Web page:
3. Analysis of Time Complexity

7. Summary
(UIT2201: Algorithms) Page 36

## Search: sequential search algorithm

List of numbers: A1, A2, A3, ., An
and a query number x;

Given:

## Question: Search for x in the list;

Sequential-Search(A, n, x);
(* Search for x in A1, A2,, An. *)
begin
for k 1 to n do
if (x = A[k])
then (Print Yes; Stop)
else (* do nothing *)
endfor
Print No; Stop
end;
(UIT2201: Algorithms) Page 37

## How fast is it to search for x?

How many comparisons do we need?
Example: 13, 38, 19, 74, 76, 14, 12, 38, 22, 55
When x=14, need 6 comparisons
When x=13, need only 1 comparison BEST CASE
When x=55, need 10 comparisons WORST CASE
When x=5, need 10 comparisons WORST CASE

## In general, given n numbers, A1,,An

Best Case: 1 comparison
Worst Case: n comparisons
Average Case: (n+1)/2 comparisons
(UIT2201: Algorithms) Page 38

Binary Search
If

## the List is sorted, that is

A1 A2 A3 . An

Then,

we can do better,

Binary Search

Imagine

n=100

## After 1 step, size is 50

After 2 steps, size is 25
After 3 steps, size is 12
After 4 steps, size is 6
After 5 steps, size is 3
After 6 steps, size is 1
DONE!!

What

if n=1000? 1,000,000?
(UIT2201: Algorithms) Page 41

## Binary Search Algorithm

Sorted List A1 A2 A3 . An
A number x.
Question: Is x in the list?
Binary-Search(A,n,x);
1. First 1
Last n
2. While ( First Last ) do
mid (first+last) / 2
If ( x = A[mid] )
then (output Yes and Stop)
else If ( x < A[mid] )
then Last mid-1
else If ( x > A[mid] ) then First mid+1
EndWhile
3. Output False and Stop
4. End
Input:

## Time Complexity Analysis

Sequential

Search (Alg):

Worst Case:
n comparisons
Best Case: 1 comparison
Avg Case: n/2 comparisons
Binary

Search (Alg):

## Worst Case: log2 n comparisons

Best Case: 1 comparison
Avg Case: about log2 n comparisons
How

## using mathematical analysis

(UIT2201: Algorithms) Page 43

## LeongHW, SoC, NUS

Complexity of Algorithm

Binary Search

## A Linear Time Algorithm

Algorithm Sum(A,n) -- O(n) time
Algorithm Sequential-Search(A,n,x) O(n) time

Simple Median-Find (T2-Q3)

All-Subsets(A,n)

## LeongHW, SoC, NUS

Chapter Outline:
1.
2.
3.
4.
5.

Chapter Goals
What are Algorithms
Expressing Algorithms Pseudo-Code
Simple Algorithms
Recursive Algorithms
1. Recursion the idea
2. Fibonacci sequence
3. Tower of Hanoi

5. Recursion

## A problem solving method of

decomposing bigger problems into
smaller sub-problems that are identical to itself.

General Idea:
Solve simplest (smallest) cases DIRECTLY
usually these are very easy to solve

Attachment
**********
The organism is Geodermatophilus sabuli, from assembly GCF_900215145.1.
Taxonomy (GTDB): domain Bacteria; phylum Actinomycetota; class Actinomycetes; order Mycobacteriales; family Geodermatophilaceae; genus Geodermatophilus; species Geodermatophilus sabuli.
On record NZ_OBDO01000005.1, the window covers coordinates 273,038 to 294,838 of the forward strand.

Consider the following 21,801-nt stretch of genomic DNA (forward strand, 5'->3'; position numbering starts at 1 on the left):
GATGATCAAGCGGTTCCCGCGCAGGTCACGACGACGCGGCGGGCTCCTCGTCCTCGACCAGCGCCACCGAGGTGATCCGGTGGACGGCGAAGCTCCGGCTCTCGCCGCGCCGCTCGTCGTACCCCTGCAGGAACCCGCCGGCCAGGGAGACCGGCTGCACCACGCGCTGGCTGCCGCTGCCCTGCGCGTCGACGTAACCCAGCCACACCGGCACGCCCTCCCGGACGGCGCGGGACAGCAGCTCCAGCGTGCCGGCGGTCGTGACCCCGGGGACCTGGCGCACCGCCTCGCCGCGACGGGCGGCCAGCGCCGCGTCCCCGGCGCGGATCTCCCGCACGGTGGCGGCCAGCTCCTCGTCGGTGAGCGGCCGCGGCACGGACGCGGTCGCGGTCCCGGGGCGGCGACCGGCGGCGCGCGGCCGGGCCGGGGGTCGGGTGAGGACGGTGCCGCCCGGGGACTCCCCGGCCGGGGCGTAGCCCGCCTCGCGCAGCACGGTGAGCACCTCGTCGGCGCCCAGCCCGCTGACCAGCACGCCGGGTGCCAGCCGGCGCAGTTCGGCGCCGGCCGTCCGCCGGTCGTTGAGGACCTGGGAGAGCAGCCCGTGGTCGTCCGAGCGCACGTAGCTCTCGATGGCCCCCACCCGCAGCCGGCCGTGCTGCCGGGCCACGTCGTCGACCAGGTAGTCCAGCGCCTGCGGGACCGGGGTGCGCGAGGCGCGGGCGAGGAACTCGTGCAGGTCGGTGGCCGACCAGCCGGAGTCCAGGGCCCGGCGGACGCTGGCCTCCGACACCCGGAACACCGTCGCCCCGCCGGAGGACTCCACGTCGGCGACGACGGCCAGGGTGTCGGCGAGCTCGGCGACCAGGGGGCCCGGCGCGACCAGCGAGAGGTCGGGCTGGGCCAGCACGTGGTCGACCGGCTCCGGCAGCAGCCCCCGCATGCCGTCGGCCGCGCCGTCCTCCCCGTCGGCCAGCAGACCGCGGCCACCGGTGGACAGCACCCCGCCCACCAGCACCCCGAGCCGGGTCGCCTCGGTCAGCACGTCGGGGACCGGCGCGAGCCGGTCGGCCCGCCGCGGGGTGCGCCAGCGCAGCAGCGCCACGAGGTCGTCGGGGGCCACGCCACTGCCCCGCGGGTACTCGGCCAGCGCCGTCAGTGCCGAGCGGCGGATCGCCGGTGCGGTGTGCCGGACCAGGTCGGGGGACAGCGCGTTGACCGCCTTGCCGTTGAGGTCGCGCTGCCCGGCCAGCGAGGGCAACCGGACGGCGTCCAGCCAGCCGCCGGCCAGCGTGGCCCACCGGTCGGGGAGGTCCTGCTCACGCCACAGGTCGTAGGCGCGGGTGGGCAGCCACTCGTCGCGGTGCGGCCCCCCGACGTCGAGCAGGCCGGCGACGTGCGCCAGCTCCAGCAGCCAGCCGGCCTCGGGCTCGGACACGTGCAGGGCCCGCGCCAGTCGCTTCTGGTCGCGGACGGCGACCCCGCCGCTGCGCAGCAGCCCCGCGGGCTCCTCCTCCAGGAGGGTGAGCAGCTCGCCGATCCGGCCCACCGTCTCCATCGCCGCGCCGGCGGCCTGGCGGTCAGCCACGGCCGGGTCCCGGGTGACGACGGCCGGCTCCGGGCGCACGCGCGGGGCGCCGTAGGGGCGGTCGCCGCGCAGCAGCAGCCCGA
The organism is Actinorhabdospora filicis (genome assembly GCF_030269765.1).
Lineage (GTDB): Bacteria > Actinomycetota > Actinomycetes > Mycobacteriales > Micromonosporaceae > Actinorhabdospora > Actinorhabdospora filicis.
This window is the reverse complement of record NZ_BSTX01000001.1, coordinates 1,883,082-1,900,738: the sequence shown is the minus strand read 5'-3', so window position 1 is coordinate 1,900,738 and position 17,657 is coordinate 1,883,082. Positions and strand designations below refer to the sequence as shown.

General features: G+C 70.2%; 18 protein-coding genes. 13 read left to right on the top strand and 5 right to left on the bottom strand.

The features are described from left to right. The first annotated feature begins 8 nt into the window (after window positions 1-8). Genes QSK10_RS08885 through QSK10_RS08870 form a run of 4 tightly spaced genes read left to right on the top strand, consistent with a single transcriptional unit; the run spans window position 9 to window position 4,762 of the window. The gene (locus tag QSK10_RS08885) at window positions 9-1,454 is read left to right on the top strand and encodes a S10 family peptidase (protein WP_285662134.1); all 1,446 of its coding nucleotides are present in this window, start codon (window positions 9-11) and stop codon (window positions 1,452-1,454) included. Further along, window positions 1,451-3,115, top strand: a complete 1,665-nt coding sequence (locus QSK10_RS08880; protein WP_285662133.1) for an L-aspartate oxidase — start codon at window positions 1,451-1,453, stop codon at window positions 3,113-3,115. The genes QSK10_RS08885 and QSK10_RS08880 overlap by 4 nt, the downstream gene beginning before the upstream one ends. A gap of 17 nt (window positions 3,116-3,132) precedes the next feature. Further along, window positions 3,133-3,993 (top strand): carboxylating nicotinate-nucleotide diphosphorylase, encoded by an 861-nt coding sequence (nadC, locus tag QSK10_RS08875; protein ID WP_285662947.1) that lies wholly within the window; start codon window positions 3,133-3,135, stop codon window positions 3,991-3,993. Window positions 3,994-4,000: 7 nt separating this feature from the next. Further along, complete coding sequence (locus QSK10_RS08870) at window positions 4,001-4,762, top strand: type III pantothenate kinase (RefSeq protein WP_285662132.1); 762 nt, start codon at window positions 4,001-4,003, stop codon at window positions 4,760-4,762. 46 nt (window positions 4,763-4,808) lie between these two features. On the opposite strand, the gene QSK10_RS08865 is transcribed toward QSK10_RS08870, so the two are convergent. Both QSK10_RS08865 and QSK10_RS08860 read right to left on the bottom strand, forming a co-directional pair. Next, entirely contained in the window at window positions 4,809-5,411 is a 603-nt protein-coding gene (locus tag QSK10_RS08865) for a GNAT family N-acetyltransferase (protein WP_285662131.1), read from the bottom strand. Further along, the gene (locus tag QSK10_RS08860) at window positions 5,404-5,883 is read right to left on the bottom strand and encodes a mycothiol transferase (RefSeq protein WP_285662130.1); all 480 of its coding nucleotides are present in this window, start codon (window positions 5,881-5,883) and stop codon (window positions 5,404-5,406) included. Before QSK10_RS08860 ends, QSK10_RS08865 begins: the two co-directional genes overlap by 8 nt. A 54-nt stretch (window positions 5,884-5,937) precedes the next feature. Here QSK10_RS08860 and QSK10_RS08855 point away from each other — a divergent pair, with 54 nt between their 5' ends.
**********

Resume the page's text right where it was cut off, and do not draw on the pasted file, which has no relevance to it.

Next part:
## Solve bigger problems using smaller sub-problems

that are identical to itself (but smaller and simpler)

Abstraction:
To solve a given problem, we first assume that we
ALREADY know how to solve it for smaller instances!!

Dictionary definition:
recursion
see recursion
(UIT2201: Algorithms) Page 46

## Definition of Fibonacci numbers

1. F1 = 1,
2. F2 = 1,
3. for n>2, Fn = Fn-1 + Fn-2

## The above is a recursive definition.

Fn is computed in-terms of itself
actually, smaller copies of itself Fn-1 and Fn-2

## Actually, Not difficult:

F3 = 1 + 1 = 2
F4 = 2 + 1 = 3
F5 = 3 + 2 = 5

F6 = 5 + 3 = 8
F7 = 8 + 5 = 13
F8 = 13 + 8 = 21

F9 = 21 + 13 = 34
F10 = 34 + 21 = 55
F11 = 55 + 34 = 89

## 1, 1, 2, 3, 5, 8, 13, 21, 34, 55, 89, 144,

(UIT2201: Algorithms) Page 47

## Fibonacci Numbers: Recursive alg

Fibonacci(n) (* Recursive, SLOW *)
begin
if (n=1) or (n=2)
then Fibonacci(n) 1 (*simple case*)
else Fibonacci(n) Fibonacci(n-1) +
Fibonacci(n-2)
endif
end;

The
It

## is simple to understand and elegant!

But,

very SLOW
(UIT2201: Algorithms) Page 48

How

slow is it?

F(6)
F(5)

F(4)

F(4)
F(3)
F(2)

F(3)
F(2)

F(2)

F(3)
F(1)

F(2)

F(2)
F(1)

F(1)

## HW: Can we compute it faster?

(UIT2201: Algorithms) Page 49

A

## Given: Three Pegs A, B and C

Peg A initially has n disks, different size, stacked up,
larger disks are below smaller disks

## Problem: to move the n disks to Peg C, subject to

1. Can move only one disk at a time
2. Smaller disk should be above larger disk
3. Can use other peg as intermediate
(UIT2201: Algorithms) Page 50

Tower of Hanoi

## How to Solve: Strategy

Generalize first: Consider n disks for all n 1
Our example is only the case when n=4

## Look at small instances

Of course, just Move disk 1 from A to C

1. Move disk 1 from A to B
2. Move disk 2 from A to C
3. Move disk 1 from B to C
(UIT2201: Algorithms) Page 51

## Tower of Hanoi (Solution!)

General Method:
First, move first (n-1) disks from A to B
Now, can move largest disk from A to C
Then, move first (n-1) disks from B to C

## Try this method for n=3

1. Move disk 1 from A to C
2. Move disk 2 from A to B
3. Move disk 1 from C to B
4. Move disk 3 from A to C

## 5. Move disk 1 from B to A

6. Move disk 1 from B to C
7. Move disk 1 from A to C
(UIT2201: Algorithms) Page 52

## Algorithm for Towel of Hanoi (recursive)

Recursive Algorithm
when (n=1), we have simple case
Else (decompose problem and make recursive-calls)

Hanoi(n, A, B, C);
(* Move n disks from A to C via B *)
begin
if (n=1) then Move top disk from A to C
else (* when n>1 *)
Hanoi (n-1, A, C, B);
Move top disk from A to C
Hanoi (n-1, B, C, A);
endif
end;
(UIT2201: Algorithms) Page 53

## LeongHW, SoC, NUS

Characteristics of Algorithm

Correctness

## Complexity --- time, space (memory), etc

Ease of understanding

Ease of coding

Ease of maintainence

If